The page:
In New Orleans, a look at swamp life on the Mississippi Essay

As part of a visit to New Orleans, be sure to allow a leisurelymorning or afternoon to visit a new attraction: the Louisiana SwampExhibit at the Audubon Zoological Garden.

The reconstituted swamp occupies the site of an 18th-century sugarplantation on the Mississippi. Wooden walkways lead past cypress,willows, and red swamp maples to re-created Indian and Cajun villages.You’ll see some 50 species of swamp animals, including alligators,cougars, raccoons, nutrias, otters, a variety of birds, and–through awindow in the habitat house–snakes and Louisiana’s quintessentialcrustacean, the crayfish.

In the trapperhs cabin, you can see displays of native and Cajunartifacts, and shop for such gifts as decoys, cornhusk dolls, and file(sassafras flavoring for gumbo). At Cypress Knee Cafe, you can eatjambalaya, smoked pork sausage and rice, or seafood, while listening torecorded Cajun music. Elsewhere in Audubon Zoo, more than 1,000 animals are on view,including many endangered species. (Zoo staff are especially proud ofZuri, the white tiger.) The zoo is open year-round from 9:30 to 4:30 weekdays, to 5Saturdays, to 6 Sundays. Admission is $4 for adults, $2 for childrenand seniors. If you’re staying downtown or in the French Quarter, considera boat cruise up the Mississippi to the zoo. The Cotton Blossom departson 45-minute cruises from the foot of Canal Street at 10, 12:45, and3:30 daily.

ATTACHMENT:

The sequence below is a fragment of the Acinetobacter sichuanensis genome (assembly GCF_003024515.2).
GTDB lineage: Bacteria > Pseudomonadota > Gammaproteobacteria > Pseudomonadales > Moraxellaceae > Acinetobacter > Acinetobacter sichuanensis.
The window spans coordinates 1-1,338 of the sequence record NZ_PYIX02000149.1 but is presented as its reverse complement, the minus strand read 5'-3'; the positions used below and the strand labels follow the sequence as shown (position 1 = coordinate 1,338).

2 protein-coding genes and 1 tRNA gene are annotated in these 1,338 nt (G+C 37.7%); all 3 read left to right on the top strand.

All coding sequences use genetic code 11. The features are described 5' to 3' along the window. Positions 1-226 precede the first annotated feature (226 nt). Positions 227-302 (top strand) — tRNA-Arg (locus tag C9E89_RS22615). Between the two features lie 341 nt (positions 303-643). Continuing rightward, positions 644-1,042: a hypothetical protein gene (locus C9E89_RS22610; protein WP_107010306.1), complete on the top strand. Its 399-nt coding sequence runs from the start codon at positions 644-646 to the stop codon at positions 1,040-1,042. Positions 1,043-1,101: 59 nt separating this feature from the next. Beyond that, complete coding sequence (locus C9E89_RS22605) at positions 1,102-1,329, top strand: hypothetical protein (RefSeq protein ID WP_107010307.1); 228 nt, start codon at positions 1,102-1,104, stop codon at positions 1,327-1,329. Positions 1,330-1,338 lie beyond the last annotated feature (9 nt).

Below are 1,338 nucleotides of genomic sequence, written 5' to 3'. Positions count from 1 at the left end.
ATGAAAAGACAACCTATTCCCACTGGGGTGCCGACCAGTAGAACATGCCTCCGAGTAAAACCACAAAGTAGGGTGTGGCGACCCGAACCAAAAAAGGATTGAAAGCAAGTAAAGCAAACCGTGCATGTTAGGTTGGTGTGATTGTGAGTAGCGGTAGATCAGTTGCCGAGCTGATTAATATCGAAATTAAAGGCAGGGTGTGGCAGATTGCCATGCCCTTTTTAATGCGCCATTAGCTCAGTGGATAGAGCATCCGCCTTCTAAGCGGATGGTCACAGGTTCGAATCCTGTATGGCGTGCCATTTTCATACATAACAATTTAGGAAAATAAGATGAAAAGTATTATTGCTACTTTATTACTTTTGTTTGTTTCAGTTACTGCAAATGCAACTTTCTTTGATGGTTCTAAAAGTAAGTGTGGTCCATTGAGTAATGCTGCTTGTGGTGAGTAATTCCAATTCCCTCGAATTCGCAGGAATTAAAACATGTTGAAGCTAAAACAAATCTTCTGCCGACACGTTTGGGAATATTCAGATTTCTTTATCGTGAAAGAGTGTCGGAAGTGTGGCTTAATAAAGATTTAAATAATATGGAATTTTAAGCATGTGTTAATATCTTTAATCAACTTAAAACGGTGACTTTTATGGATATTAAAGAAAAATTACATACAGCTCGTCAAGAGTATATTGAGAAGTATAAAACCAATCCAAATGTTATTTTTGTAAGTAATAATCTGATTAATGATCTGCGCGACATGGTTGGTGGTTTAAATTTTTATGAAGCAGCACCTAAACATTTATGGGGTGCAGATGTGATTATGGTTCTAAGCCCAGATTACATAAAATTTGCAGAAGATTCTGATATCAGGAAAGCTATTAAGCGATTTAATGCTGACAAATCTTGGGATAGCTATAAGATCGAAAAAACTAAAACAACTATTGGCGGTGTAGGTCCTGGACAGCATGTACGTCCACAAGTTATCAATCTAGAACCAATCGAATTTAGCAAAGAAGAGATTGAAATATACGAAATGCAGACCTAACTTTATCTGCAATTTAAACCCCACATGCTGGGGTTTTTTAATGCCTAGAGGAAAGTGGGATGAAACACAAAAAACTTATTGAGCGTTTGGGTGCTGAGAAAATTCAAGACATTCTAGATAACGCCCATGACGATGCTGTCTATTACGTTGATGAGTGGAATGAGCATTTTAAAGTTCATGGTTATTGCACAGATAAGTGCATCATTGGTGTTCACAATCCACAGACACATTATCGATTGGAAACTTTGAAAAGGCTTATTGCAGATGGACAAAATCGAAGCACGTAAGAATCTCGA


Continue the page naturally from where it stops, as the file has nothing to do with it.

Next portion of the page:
Round-trip fare with zoo admission is $9.50 adults, $5.75children. For reservations, call (504) 586-8777. Another option is to ride the historic St.

Charles Avenue streetcar(one-way fare is 60 cents), then transfer to the Broadway bus for theshort ride to the zoo, at 6500 Magazine Street.


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